In terms of c++ work, as a team we bend over backward to minimize source code change in favor of config change, but there are exceptions —

  • I made many bug fixes.
  • Occasionally, I refactor a function as part of a change. This is unpopular in my team due to the risks. The team basically says Don’t fix something that’s not broken.
  • When we upgraded to c++11, I had to adapt my modules.
  • I added performance instrumentation, without affecting business logic
  • I often need to add logging in my local codebase as part of analysis and testing.
  • (I won’t use “we” here.)

I also need to read lots of existing code as part of analysis.

describe Latest project #weak@22Feb

See also my notes in C:\0\z0\cv,iview.0

Gayle has a good one-pager too for tech companies. There are similar resources.

Current project is supposed to be fresh in your mind, so interviewer has high expectation of details. Better avoid the current project.

Option: you could talk about a “past” project, but bring in details from another project, such as your actual current project, but beware you may be asked “what’s your current project?”

Avoid naive honesty, which often backfires. Such honesty doesn’t serve any purpose. We are professionals, expected to communicate truthfully but also stay relevant. The major challenge or a key component I created may be irrelevant to the interviewer or impossible to describe over phone.

Q: which component did you *design* ?

  • A: wait/notify framework to associate order requests sent out with response received. See the SCB concurrency design questionA
  • A: orderbook + reset, refresh. Orderbook alone could be too familiar to some interviewers .. hard to score points
  • A: Guardian — monitoring, with microagent + server + GUI. Easy to describe with some complexity
  • A: retrans gap mgmt. More details needed
  • A: NYSE+Arca+American integrated feed parser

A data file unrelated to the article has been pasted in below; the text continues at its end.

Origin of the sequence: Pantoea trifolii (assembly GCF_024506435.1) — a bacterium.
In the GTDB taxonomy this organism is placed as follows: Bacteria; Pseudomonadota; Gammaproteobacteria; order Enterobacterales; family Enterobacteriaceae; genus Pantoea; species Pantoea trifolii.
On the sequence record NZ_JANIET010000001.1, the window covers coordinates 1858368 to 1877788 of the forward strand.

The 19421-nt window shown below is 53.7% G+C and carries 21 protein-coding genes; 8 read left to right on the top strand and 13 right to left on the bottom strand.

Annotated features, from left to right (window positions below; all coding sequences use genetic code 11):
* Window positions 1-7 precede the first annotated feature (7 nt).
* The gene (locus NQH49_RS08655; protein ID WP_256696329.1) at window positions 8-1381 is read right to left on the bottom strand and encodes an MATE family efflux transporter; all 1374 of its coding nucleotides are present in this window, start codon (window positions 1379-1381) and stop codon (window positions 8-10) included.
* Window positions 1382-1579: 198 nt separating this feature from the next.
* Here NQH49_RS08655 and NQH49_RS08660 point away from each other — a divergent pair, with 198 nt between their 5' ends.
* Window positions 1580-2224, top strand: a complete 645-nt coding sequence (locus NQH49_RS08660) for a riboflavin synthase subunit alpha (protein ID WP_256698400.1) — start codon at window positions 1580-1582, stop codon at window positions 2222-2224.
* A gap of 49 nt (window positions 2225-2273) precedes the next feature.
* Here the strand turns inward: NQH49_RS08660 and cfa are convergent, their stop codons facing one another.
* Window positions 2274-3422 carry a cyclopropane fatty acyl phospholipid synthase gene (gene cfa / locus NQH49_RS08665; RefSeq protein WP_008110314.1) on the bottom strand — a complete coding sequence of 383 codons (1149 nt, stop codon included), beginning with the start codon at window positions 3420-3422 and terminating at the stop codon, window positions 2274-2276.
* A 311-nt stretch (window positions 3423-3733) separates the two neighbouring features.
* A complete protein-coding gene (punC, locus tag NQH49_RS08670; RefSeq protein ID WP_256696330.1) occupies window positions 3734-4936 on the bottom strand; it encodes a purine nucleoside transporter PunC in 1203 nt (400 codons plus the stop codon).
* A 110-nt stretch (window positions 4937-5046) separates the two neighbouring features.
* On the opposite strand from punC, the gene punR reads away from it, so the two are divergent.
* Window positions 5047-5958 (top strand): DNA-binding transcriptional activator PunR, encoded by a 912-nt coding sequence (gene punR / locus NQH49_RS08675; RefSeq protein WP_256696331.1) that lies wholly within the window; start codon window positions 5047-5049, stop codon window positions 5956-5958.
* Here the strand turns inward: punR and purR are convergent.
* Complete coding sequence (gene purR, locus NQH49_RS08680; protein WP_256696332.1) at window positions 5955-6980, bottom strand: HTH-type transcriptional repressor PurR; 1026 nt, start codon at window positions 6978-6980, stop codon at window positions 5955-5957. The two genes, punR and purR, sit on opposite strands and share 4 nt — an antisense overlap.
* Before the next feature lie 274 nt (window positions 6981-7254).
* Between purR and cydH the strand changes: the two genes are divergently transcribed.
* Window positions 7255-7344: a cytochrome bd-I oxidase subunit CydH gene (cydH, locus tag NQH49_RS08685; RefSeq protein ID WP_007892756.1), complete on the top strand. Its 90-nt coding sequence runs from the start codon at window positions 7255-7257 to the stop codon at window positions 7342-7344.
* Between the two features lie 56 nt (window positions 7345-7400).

• A: Preferences framework
  • A: vol model serialization

Q: major challenges?

%%A: wait/notify framework

Q: what does the system do, in layman’s term

IV Q: proud achievements #incomplete

See also ## lasting achievements as a techie

I need lots of technical details to substantiate my answers.

  • NYSE integrated feed with up to 400k x 8 msg/sec.
  • Barclays vol fitter with half a million B/S equation solver per minute
    • Black Scholes
    • biggest eq drv house in the world as of 2012.
    • fast refitting
    • server farm

elaborate python project/challenge #PWM

Key is “technical challenge”. Without it, I may look like just another python coder. Some of the interviewers may not be easy to impress. I will only target the majority.

Different companies might have different needs for python skill. I can only guess

  1. Usage: data analysis, data science
  2. Usage: automation, glue language
  3. …. py as primary language to implement business logic in an enterprise application? Only in Macquarie, baml and jpm
    1. I could remake my PWM Commissions system in python

For 2), I used

  • devops
  • integration with git, maven, g++, code generation, test result parsing, …. for devops
  • automated testing
  • simple network servers
  • subprocess
  • integration with shell script
  • automatic upload
  • generate c++ source code to be compiled into a native python extension